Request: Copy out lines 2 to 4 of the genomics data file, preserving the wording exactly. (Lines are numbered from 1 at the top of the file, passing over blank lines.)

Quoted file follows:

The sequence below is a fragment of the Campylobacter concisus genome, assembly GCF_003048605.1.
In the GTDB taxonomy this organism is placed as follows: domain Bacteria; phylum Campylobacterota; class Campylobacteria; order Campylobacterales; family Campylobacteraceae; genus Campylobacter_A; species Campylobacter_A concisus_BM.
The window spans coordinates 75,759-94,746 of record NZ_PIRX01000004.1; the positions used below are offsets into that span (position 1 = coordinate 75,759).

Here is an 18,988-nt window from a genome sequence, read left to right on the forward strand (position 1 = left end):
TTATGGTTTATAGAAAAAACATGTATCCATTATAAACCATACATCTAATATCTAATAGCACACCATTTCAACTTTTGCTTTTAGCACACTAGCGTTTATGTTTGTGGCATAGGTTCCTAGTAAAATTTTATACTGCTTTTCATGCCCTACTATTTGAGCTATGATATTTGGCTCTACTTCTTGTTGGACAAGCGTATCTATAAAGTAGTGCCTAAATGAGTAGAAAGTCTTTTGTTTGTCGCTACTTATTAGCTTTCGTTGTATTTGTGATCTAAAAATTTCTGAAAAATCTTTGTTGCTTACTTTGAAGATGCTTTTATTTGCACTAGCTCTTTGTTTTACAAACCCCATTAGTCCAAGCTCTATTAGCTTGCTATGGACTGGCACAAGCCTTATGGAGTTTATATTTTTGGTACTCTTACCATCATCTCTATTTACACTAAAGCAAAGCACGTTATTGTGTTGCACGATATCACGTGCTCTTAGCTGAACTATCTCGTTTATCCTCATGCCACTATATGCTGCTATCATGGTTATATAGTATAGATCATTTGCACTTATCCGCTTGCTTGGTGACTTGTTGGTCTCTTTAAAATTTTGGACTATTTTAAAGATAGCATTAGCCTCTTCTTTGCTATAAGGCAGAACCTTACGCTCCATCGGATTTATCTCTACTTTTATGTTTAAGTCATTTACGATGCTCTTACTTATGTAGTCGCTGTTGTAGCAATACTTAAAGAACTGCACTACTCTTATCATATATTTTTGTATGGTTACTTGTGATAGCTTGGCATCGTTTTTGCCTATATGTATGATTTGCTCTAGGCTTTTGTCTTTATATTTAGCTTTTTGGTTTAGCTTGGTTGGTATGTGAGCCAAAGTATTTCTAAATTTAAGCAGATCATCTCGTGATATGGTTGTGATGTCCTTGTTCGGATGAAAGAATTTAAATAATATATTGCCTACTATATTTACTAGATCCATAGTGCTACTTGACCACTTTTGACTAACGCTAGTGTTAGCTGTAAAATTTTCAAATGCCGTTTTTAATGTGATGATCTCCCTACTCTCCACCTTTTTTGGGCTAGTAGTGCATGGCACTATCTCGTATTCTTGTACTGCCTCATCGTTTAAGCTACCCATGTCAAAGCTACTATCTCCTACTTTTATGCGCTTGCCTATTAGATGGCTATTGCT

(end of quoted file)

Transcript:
In the GTDB taxonomy this organism is placed as follows: domain Bacteria; phylum Campylobacterota; class Campylobacteria; order Campylobacterales; family Campylobacteraceae; genus Campylobacter_A; species Campylobacter_A concisus_BM.
The window spans coordinates 75,759-94,746 of record NZ_PIRX01000004.1; the positions used below are offsets into that span (position 1 = coordinate 75,759).

Here is an 18,988-nt window from a genome sequence, read left to right on the forward strand (position 1 = left end):